Endangered Species - Impact On Biodiversity and Endangered Species

Impact On Biodiversity and Endangered Species

In order to conserve the biodiversity of the planet, one must take into consideration the reasons why so many species are becoming endangered. "Habitat loss is the most widespread cause of species endangerment in the U.S., affecting 85% of imperiled species" (Wilcove & Master, 2008, p. 416). When an animal's ecosystem is not maintained, they lose their home and are either forced to adapt to new surroundings or perish. Pollution is another factor that causes many species to become endangered. Also, over-exploitation, disease (Wilcove & Master, 2008, p. 416), and climate change (Kotiaho et al., 2005, p. 1963) have led to the endangerment of several species.

Humans have an impact on the species and their environment. "As human use of resources, energy, and space intensified over the past few centuries, the diversity of life has been substantially diminished in most parts of the world" (Ishwaran & Erdelen, 2006, p. 179).

Humans also set standards for which species they think should be saved and which species they find unimportant or undesirable. For example, the coquí frog, an invasive species in Hawaii, is so common there that its "nocturnal singing" reduces the value of homes and prevents hotels from using rooms near forests. Hawaiians have proposed eliminating the frog, and several wildlife managers want to release a pathogen to kill the frogs (Minteer & Collins, 2005, p. 333). The frog has decreased the value of homes and caused a loss of business for several hotels, so the Hawaiians decided it was acceptable to get rid of the group of coquí frog living near them.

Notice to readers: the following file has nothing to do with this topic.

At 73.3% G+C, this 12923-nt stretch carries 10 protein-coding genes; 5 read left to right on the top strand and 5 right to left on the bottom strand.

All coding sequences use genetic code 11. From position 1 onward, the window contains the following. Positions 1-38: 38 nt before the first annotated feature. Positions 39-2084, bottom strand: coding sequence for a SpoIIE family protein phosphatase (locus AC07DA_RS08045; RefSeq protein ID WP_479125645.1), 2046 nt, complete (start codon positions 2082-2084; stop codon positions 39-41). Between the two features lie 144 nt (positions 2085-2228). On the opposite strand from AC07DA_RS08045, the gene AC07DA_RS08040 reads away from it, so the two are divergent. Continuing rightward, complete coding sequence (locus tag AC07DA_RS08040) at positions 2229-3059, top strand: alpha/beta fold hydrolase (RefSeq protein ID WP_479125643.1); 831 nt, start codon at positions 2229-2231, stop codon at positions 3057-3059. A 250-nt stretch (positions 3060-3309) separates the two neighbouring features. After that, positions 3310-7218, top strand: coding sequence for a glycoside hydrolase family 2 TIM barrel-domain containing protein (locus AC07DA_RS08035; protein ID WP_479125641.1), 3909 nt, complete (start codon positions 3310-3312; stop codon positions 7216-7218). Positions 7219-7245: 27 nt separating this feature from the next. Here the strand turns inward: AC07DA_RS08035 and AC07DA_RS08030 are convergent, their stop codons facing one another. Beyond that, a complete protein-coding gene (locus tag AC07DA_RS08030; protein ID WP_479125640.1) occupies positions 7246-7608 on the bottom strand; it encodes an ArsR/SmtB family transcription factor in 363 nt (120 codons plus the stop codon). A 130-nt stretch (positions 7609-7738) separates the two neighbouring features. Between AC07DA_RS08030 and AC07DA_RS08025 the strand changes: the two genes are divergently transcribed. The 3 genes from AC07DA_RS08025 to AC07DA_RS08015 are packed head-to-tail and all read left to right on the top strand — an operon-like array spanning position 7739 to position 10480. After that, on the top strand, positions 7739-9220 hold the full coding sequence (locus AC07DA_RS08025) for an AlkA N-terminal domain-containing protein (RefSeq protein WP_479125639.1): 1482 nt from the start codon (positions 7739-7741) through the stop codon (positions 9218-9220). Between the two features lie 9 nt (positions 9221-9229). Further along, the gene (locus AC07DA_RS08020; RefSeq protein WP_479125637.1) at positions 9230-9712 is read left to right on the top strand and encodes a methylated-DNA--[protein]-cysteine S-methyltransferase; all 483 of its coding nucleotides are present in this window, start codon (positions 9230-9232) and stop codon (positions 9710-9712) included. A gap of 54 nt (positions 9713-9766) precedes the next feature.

In another example where humans affected the welfare of a species, non-native mute swans started establishing themselves at Arrowhead Lake in Vermont. When the population of swans grew to eight birds, the Vermont Fish and Wildlife Department decided to take action. Two swans were eventually killed, angering animal welfare organizations and people living near the lake (Minteer & Collins, 2005, p. 333).

Yet another example of the human impact in the lives of endangered species is that of the Preble's meadow jumping mouse. Research has shown that the mouse is not taxonomically different from the Bear Lodge meadow jumping mouse and the US Fish and Wildlife Service has proposed removing the Preble's mouse from the endangered species list based on this information (Minteer & Collins, 2006, p. 333).

Read more about this topic:  Endangered Species

Famous quotes containing the words impact, endangered and/or species:

    Television does not dominate or insist, as movies do. It is not sensational, but taken for granted. Insistence would destroy it, for its message is so dire that it relies on being the background drone that counters silence. For most of us, it is something turned on and off as we would the light. It is a service, not a luxury or a thing of choice.
    David Thomson, U.S. film historian. America in the Dark: The Impact of Hollywood Films on American Culture, ch. 8, William Morrow (1977)

    While learning the language in France a young man’s morals, health and fortune are more irresistibly endangered than in any country of the universe.
    Thomas Jefferson (1743–1826)

    Both classically- and romantically-minded spirits—inasmuch as these two species always exist—occupy themselves with a vision of the future: but the former do so out of a strength of their age, the latter out of its weakness.
    Friedrich Nietzsche (1844–1900)